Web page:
EPA receives additional letters about drought, RFS waiver
On Aug. 22 three state governors sent letters to the U.S. EPA about the renewable fuel standard—one requesting that the RFS remain in effect and two asking for a waiver.
Iowa Gov. Terry Branstad’s letter said that he has seen the positive impacts that the RFS has had in Iowa and the nation. Maintaining the RFS something Branstad strongly believes is essential for ensuring robust food and energy supplies as well as a strong economic future, he said, adding that he doesn’t believe that the facts warrant an RFS waiver at this time. “It is not sound policy to address uncertainty in one component of the agricultural economy by increasing uncertainty in another component,” he said. “Especially, as in this case, when the benefit to livestock producers is uncertain and the nation’s renewable fuel industry will be negatively impacted. While the drought has presented livestock producers with challenges, a waiver to the RFS is not an appropriate response.”
The more than 900-word letter addressed a variety of reasons Branstad doesn’t believe a waiver would be a good idea. It could send the signal that U.S. renewable fuels policy is risky and slow investment, which would slow the advancement of advanced biofuels commercialization, for one. He also pointed to the fact that one-third of the corn that goes into ethanol plants leaves as distillers grains for animal feed. “Distillers grains decrease demand for corn and soy meal for livestock feed,” he said. “Federal policy should support value‐added opportunities and diversification of agricultural products.”
Although it is true that the drought is a hardship for farmers and livestock producers, steps are being taken to ease those burdens on the state and federal level. “National policy makers should avoid short‐term actions that increase uncertainty in a national economy that already is unstable,” he said.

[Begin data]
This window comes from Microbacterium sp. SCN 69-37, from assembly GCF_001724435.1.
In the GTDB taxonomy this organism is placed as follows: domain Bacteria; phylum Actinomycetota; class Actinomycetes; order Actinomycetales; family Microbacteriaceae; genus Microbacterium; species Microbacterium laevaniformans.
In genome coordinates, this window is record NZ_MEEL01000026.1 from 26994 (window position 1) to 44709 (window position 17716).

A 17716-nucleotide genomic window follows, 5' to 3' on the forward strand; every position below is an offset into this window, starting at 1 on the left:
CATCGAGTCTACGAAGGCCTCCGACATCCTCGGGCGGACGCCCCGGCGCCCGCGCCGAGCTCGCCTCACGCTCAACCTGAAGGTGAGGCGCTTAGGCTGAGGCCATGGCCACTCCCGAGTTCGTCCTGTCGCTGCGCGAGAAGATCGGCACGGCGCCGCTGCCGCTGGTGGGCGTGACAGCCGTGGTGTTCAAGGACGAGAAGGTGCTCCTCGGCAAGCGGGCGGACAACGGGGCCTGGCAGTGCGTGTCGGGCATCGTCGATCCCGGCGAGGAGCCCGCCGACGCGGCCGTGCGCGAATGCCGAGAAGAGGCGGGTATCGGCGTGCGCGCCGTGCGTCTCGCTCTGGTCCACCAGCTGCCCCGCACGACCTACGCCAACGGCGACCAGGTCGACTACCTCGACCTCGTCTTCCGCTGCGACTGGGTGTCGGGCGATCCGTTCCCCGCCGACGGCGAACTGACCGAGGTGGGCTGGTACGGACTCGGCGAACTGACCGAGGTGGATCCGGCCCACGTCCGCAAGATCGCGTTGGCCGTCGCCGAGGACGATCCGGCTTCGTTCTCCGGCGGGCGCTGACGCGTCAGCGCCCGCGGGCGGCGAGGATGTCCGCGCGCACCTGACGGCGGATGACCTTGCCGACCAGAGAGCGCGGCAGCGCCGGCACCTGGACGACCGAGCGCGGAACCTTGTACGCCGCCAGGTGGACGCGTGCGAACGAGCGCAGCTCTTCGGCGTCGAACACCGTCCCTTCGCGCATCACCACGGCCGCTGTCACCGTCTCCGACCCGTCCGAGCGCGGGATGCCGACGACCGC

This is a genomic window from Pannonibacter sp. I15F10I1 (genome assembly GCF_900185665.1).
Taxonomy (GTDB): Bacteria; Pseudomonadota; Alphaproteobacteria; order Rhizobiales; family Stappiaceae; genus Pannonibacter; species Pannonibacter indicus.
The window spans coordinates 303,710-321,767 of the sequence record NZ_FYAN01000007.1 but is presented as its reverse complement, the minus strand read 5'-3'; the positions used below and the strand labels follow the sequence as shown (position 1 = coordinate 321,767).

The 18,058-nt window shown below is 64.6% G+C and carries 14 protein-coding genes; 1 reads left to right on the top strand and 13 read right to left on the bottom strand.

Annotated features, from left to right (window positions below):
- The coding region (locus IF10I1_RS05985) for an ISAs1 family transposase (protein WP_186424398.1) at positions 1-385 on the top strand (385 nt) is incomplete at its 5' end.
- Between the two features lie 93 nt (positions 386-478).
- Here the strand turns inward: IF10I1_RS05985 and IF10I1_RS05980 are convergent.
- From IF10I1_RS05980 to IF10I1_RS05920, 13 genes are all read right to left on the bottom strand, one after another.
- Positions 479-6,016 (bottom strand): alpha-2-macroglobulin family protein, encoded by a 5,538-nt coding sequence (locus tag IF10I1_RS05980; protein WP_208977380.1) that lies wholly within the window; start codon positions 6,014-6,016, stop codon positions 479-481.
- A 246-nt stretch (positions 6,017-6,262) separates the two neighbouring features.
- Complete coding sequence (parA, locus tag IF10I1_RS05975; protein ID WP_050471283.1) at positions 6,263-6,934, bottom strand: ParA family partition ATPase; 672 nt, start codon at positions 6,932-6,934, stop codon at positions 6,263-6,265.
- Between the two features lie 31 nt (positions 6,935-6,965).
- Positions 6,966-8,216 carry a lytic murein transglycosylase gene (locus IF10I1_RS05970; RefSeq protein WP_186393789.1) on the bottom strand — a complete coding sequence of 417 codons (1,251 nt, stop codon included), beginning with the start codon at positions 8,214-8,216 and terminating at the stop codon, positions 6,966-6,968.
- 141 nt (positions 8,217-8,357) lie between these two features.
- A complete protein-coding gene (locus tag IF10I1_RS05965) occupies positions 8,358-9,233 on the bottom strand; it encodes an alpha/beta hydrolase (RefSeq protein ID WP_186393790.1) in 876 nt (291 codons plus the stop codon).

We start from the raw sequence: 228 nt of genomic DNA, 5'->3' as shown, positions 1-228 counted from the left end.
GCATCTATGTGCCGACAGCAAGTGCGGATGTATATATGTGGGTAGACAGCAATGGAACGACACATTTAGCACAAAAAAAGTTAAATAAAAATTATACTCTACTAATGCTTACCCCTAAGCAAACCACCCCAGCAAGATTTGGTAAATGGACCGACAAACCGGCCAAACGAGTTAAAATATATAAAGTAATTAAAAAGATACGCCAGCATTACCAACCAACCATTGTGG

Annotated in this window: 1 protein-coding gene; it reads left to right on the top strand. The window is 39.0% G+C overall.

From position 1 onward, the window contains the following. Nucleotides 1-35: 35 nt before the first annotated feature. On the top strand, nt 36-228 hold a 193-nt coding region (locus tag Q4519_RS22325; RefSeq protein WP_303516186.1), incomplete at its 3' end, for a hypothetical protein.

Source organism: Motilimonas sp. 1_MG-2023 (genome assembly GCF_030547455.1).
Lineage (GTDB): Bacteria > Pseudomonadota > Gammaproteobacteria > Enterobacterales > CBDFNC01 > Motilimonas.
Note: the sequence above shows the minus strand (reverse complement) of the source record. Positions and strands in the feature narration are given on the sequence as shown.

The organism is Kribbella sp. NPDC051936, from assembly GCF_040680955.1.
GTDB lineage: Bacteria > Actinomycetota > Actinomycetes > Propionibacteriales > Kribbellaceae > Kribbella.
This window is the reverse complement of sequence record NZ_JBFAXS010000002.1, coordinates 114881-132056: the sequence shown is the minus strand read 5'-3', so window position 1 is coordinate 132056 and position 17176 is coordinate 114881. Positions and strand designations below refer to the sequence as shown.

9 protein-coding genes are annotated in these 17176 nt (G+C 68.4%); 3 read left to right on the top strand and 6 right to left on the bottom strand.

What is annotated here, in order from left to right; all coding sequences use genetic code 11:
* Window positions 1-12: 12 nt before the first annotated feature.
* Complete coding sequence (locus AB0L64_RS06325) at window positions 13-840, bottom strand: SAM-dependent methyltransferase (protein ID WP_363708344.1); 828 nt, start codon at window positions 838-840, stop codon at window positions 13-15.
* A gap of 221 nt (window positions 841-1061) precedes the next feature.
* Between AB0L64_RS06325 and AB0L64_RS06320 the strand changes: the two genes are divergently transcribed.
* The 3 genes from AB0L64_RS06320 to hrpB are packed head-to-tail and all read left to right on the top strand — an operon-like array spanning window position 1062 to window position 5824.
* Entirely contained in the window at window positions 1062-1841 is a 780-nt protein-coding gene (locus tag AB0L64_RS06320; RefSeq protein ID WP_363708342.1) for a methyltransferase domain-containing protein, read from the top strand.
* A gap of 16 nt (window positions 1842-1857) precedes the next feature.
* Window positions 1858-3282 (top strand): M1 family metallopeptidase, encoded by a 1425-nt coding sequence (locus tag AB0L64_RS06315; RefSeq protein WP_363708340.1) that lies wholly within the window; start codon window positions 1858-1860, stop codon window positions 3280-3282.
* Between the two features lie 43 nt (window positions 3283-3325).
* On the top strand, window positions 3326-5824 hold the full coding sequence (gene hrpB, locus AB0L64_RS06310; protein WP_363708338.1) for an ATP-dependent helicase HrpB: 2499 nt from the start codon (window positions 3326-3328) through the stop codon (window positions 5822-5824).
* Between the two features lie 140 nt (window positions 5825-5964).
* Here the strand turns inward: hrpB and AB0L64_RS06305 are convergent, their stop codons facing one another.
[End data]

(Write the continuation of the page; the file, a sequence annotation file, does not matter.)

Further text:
Gov. Susana Martinez of New Mexico and Gov. Nathan Deal of Georgia, on the other hand, sent letters Aug. 22 asking the EPA to waive the RFS. They are the fifth and sixth governors to make the request, according to an American Meat Institute press release. However, the Renewable Fuels Association has said not all those requests count as official waiver petitions. Arkansas Gov. Mike Beebe and North Carolina Gov. Beverly Perdue filed the official petitions in mid-August. The other two governors that have made waiver requests include Martin O’Malley of Maryland and Jack Markell of Delaware.
The letter from Martinez says, “To help alleviate the negative impacts caused by the severe drought conditions, I urge you to consider granting an immediate waiver from the RFS. Approving this waiver would help ease the burden of increased feed costs, food products supply and the continued hardships current economic conditions are inflicting on producers and consumers alike.”
Deal’s letter asked the EPA to waive the RFS promptly to assist poultry and livestock producers. He pointed out that poultry and livestock represents more than 50 percent of the state’s farm value, with 40 percent coming from broiler production. Nationally, Georgia ranks No. 1 in broiler production and third in value of eggs produced. “The poultry industry cannot operate their business profitably given these very high input costs,” the letter said. “Forecasts are now for negative operating margins for poultry and a continued decline of broiler production in coming months.”
Although no longer in office, former lawmakers Stephanie Herseth Sandlin, who represented South Dakota in the U.S. House of Representatives, and Tom Ewing, a past member of the Illinois’ 15th Congressional District, came out in support of the RFS in an opinion piece published Aug. 21 in the Politico.
The current members of the Steering Committee of the 25x’25 Alliance said altering the RFS would have “drastically negative consequences in the long run.” They pointed to three realities, including the fact that producing less ethanol would not mean cheaper corn, that the RFS and biofuels production are both essential to move the U.S. away from importing foreign oil and that the nation is about to begin commercially producing biofuels from non-food feedstocks. “Granting any waiver based solely on political expediency would be inappropriate,” they wrote. “Indeed, that would pile disaster upon disaster for the very communities suffering from the drought, putting us on a path of undoing the RFS’s work longer-term. If our priority is helping rural America and continuing to enhance our energy security, we must prioritize protecting the RFS.”